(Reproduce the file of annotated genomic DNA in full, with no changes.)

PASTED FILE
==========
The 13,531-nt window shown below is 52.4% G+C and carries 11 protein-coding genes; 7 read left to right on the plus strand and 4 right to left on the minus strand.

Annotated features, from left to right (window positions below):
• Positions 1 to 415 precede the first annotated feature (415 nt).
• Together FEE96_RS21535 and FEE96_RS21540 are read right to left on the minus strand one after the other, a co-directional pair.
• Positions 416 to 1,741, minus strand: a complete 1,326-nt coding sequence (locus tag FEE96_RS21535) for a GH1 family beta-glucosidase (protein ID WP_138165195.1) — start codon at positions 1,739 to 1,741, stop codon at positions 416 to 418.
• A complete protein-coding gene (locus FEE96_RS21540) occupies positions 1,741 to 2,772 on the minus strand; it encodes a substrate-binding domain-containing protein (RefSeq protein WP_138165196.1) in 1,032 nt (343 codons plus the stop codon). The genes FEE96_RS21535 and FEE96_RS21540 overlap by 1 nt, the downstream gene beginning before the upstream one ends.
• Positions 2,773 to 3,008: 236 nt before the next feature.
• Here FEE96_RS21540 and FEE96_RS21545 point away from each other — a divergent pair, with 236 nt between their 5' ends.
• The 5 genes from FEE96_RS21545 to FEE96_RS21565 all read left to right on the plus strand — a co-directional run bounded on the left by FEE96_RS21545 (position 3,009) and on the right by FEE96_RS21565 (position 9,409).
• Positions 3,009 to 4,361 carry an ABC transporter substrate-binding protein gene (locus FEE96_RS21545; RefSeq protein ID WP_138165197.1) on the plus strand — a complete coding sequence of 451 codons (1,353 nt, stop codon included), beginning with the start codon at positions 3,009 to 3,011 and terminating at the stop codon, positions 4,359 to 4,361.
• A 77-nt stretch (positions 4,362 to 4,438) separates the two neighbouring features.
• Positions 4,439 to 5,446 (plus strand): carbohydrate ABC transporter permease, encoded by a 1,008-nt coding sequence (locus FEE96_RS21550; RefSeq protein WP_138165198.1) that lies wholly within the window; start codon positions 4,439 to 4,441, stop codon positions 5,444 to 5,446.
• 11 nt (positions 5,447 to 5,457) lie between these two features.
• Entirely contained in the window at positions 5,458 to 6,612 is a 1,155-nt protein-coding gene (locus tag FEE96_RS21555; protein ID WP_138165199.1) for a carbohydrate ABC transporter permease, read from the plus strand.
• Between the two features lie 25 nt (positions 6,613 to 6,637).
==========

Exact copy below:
The 13,531-nt window shown below is 52.4% G+C and carries 11 protein-coding genes; 7 read left to right on the plus strand and 4 right to left on the minus strand.

Annotated features, from left to right (window positions below):
• Positions 1 to 415 precede the first annotated feature (415 nt).
• Together FEE96_RS21535 and FEE96_RS21540 are read right to left on the minus strand one after the other, a co-directional pair.
• Positions 416 to 1,741, minus strand: a complete 1,326-nt coding sequence (locus tag FEE96_RS21535) for a GH1 family beta-glucosidase (protein ID WP_138165195.1) — start codon at positions 1,739 to 1,741, stop codon at positions 416 to 418.
• A complete protein-coding gene (locus FEE96_RS21540) occupies positions 1,741 to 2,772 on the minus strand; it encodes a substrate-binding domain-containing protein (RefSeq protein WP_138165196.1) in 1,032 nt (343 codons plus the stop codon). The genes FEE96_RS21535 and FEE96_RS21540 overlap by 1 nt, the downstream gene beginning before the upstream one ends.
• Positions 2,773 to 3,008: 236 nt before the next feature.
• Here FEE96_RS21540 and FEE96_RS21545 point away from each other — a divergent pair, with 236 nt between their 5' ends.
• The 5 genes from FEE96_RS21545 to FEE96_RS21565 all read left to right on the plus strand — a co-directional run bounded on the left by FEE96_RS21545 (position 3,009) and on the right by FEE96_RS21565 (position 9,409).
• Positions 3,009 to 4,361 carry an ABC transporter substrate-binding protein gene (locus FEE96_RS21545; RefSeq protein ID WP_138165197.1) on the plus strand — a complete coding sequence of 451 codons (1,353 nt, stop codon included), beginning with the start codon at positions 3,009 to 3,011 and terminating at the stop codon, positions 4,359 to 4,361.
• A 77-nt stretch (positions 4,362 to 4,438) separates the two neighbouring features.
• Positions 4,439 to 5,446 (plus strand): carbohydrate ABC transporter permease, encoded by a 1,008-nt coding sequence (locus FEE96_RS21550; RefSeq protein WP_138165198.1) that lies wholly within the window; start codon positions 4,439 to 4,441, stop codon positions 5,444 to 5,446.
• 11 nt (positions 5,447 to 5,457) lie between these two features.
• Entirely contained in the window at positions 5,458 to 6,612 is a 1,155-nt protein-coding gene (locus tag FEE96_RS21555; protein ID WP_138165199.1) for a carbohydrate ABC transporter permease, read from the plus strand.
• Between the two features lie 25 nt (positions 6,613 to 6,637).